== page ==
The internet was originally intended for communication between Universities and Government agencies. After the commercialization of the Internet IPv4 addresses started to run out. To address this shortage three technologies were invented:
- Private network addresses
- Network Address Translation (NAT)
The first two technologies actually go against the original intention of the Internet which was that each individual node on a network should be able to directly connect to any other node. NAT uses the multiplexing facilities available in TCP and UDP (Port Address Translation) to enable multiple devices to use a single IPv4 address.
While this solution solved (or delayed the effects) of the IPv4 shortage it also introduced further complexities and fundamentally changed the way the Internet was used. As a result, IPv6 was invented which has a practically inexhaustible amount of addresses (2^128).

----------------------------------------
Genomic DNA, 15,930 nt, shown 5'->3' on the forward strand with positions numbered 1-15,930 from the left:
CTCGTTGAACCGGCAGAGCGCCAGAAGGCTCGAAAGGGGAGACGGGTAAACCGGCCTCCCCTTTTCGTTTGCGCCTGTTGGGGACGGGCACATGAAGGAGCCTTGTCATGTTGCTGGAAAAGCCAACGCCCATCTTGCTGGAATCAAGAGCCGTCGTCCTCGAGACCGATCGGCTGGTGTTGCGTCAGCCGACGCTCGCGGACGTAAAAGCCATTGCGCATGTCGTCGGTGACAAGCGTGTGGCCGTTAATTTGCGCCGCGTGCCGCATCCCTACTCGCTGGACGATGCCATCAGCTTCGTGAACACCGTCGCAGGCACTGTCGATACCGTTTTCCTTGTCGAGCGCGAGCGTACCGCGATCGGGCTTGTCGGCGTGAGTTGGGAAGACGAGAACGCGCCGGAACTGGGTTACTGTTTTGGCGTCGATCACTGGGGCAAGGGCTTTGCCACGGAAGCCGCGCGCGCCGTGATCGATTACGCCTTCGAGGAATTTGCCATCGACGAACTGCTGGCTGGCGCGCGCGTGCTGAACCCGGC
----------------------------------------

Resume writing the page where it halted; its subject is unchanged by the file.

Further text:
However, the debate continues as to whether every IPv6 address should be able to contact each other as some people see NAT (PAT) as a security feature as it prevents direct contact with the other hosts on the Internet.